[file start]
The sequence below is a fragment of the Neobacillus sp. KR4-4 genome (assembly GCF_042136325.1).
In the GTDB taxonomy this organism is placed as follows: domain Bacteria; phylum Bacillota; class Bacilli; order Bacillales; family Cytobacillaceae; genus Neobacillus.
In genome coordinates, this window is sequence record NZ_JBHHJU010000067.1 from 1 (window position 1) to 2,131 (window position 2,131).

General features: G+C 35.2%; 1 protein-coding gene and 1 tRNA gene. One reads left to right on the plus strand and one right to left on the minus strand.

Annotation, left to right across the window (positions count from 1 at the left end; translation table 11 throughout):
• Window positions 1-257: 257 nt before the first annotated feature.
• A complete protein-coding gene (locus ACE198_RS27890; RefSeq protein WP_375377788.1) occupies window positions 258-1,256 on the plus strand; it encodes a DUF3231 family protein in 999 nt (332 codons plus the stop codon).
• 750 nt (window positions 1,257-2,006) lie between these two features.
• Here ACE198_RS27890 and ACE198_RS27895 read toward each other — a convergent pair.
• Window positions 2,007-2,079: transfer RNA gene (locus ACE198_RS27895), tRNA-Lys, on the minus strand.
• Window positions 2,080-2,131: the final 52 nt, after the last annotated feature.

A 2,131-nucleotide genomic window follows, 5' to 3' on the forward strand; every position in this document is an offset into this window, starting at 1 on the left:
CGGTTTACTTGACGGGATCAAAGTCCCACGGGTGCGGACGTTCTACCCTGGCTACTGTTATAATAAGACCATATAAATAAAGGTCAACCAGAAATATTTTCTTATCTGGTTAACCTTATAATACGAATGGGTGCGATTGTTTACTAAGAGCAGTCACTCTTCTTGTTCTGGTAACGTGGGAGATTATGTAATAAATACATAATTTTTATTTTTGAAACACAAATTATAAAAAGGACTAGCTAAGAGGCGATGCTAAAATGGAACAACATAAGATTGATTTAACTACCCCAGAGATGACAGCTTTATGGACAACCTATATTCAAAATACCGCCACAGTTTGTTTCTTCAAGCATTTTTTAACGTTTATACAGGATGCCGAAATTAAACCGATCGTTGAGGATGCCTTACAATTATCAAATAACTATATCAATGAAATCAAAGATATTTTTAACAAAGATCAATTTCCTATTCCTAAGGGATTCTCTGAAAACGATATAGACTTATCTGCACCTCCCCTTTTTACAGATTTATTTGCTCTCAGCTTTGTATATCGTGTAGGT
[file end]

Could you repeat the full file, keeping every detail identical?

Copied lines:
The sequence below is a fragment of the Neobacillus sp. KR4-4 genome (assembly GCF_042136325.1).
In the GTDB taxonomy this organism is placed as follows: domain Bacteria; phylum Bacillota; class Bacilli; order Bacillales; family Cytobacillaceae; genus Neobacillus.
In genome coordinates, this window is sequence record NZ_JBHHJU010000067.1 from 1 (window position 1) to 2,131 (window position 2,131).

General features: G+C 35.2%; 1 protein-coding gene and 1 tRNA gene. One reads left to right on the plus strand and one right to left on the minus strand.

Annotation, left to right across the window (positions count from 1 at the left end; translation table 11 throughout):
• Window positions 1-257: 257 nt before the first annotated feature.
• A complete protein-coding gene (locus ACE198_RS27890; RefSeq protein WP_375377788.1) occupies window positions 258-1,256 on the plus strand; it encodes a DUF3231 family protein in 999 nt (332 codons plus the stop codon).
• 750 nt (window positions 1,257-2,006) lie between these two features.
• Here ACE198_RS27890 and ACE198_RS27895 read toward each other — a convergent pair.
• Window positions 2,007-2,079: transfer RNA gene (locus ACE198_RS27895), tRNA-Lys, on the minus strand.
• Window positions 2,080-2,131: the final 52 nt, after the last annotated feature.

A 2,131-nucleotide genomic window follows, 5' to 3' on the forward strand; every position in this document is an offset into this window, starting at 1 on the left:
CGGTTTACTTGACGGGATCAAAGTCCCACGGGTGCGGACGTTCTACCCTGGCTACTGTTATAATAAGACCATATAAATAAAGGTCAACCAGAAATATTTTCTTATCTGGTTAACCTTATAATACGAATGGGTGCGATTGTTTACTAAGAGCAGTCACTCTTCTTGTTCTGGTAACGTGGGAGATTATGTAATAAATACATAATTTTTATTTTTGAAACACAAATTATAAAAAGGACTAGCTAAGAGGCGATGCTAAAATGGAACAACATAAGATTGATTTAACTACCCCAGAGATGACAGCTTTATGGACAACCTATATTCAAAATACCGCCACAGTTTGTTTCTTCAAGCATTTTTTAACGTTTATACAGGATGCCGAAATTAAACCGATCGTTGAGGATGCCTTACAATTATCAAATAACTATATCAATGAAATCAAAGATATTTTTAACAAAGATCAATTTCCTATTCCTAAGGGATTCTCTGAAAACGATATAGACTTATCTGCACCTCCCCTTTTTACAGATTTATTTGCTCTCAGCTTTGTATATCGTGTAGGT